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Common Mistakes that Leads to EEOC Dismissal of Discrimination Claim

By Edited Oct 3, 2016 0 0

The EEOC discrimination statistics show that there has been a little reduction in the number of discrimination complaints they received in 2009 compared to 2008.

Although there is some reduction, the 93,277 complaints received are still far higher than any other years before 2008.

This number could mean either of the two:

First, it could mean that the incidence of discrimination in the workplace is higher than ever before and more workers are becoming victims.

Or, it could mean, that there are more people who are aware of their rights in the workplace and more of them are willing to take action against their employers.

Most experts believe that it is the latter.

The nation and the whole world are entering the information age where everyone is connected.

The information you need is just at the tip of your fingers, or should I say just a keyword away from Google.

With information available and ready, people are better informed about their rights in the workplace.

One thing to note though about the EEOC discrimination statistics is that out of 93,277 complaints received, 52,363 were found to have no reasonable cause.

That is more than 50 percent of all the claims, dismissed by the EEOC outright.

Some of the common mistakes made by claimants that invalidate their claim includes:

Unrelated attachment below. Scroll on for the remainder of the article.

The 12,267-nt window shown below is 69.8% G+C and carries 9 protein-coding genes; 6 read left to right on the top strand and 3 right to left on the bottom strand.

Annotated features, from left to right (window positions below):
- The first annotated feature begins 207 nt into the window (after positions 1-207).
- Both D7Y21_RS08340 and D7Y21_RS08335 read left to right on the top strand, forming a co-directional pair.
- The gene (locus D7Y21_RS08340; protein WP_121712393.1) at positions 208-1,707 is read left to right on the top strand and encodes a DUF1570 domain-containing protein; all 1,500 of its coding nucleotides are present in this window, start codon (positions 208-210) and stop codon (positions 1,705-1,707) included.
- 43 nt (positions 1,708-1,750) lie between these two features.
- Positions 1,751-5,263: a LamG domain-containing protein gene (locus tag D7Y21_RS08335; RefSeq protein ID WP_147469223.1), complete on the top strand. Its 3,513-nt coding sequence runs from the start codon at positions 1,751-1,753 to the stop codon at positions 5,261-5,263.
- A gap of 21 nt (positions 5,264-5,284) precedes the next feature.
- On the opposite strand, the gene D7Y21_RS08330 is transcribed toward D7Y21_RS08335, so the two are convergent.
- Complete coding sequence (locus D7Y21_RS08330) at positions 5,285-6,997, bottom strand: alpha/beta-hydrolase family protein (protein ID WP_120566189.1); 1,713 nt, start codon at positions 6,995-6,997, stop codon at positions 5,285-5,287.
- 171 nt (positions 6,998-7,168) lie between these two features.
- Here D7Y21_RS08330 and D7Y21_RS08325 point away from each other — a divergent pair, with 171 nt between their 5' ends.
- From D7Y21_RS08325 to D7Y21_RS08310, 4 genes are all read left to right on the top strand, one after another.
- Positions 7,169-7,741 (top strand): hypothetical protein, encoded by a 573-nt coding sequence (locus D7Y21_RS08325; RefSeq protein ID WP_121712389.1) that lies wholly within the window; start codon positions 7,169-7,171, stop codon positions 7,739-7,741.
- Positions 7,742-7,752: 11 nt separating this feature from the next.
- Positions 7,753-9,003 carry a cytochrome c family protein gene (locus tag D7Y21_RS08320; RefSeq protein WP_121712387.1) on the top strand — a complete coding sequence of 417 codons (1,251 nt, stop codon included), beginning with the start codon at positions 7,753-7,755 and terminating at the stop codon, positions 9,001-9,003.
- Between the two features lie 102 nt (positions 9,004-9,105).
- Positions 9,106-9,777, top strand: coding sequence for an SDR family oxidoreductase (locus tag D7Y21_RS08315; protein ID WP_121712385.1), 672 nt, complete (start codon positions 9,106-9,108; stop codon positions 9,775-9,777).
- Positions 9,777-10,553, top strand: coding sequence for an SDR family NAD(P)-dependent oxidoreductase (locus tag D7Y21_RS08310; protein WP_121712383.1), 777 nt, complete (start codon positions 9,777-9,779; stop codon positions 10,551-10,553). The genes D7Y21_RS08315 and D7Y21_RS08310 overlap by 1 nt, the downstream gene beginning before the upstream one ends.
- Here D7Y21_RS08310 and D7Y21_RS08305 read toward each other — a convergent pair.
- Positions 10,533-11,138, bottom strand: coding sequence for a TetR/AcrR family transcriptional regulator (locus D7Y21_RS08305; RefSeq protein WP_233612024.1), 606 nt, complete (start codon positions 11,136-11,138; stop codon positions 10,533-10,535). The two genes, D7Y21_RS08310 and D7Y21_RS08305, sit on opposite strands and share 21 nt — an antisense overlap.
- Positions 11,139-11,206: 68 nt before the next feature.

• Does not meet employee number requirement – For an employee to be covered by the law, the number of employees in the company he is affiliated to must meet the requirements. Here are the employee number requirements:

  1. Article VII of the Civil Rights Act – 15 or more employees

  2. Age Discrimination in Employment (ADEA) – 20 or more employees

  3. Americans with Disabilities Act (ADA) – 15 or more employees


  • Not based on a protected class – For a discrimination or harassment claim to be valid, you should have been discriminated based on your membership or association with a protected class such as:

  1. Age (40 years and older)

  2. Disability

  3. Sex/Gender

  4. Race/Color

  5. National origin

  6. Religion


  • Below 40 years old (for ADEA) – The law only covers discrimination acts against employees who are 40 years old and above. It does not cover discriminatory acts against younger employees. That is why, technically, replacing a younger employee with an older employee is not an act of discrimination.

  • Did not inform employers – You should exhaust all internal means to resolve the issue of discrimination with the employer and the company before filing discrimination claim. There may also be a clause in your employment contract that states that all employment disputes should be resolved through an alternative dispute resolution process like arbitration or mediation before you can pursue a lawsuit.

To avoid these mistakes, consult an employment law attorney before taking any legal actions.

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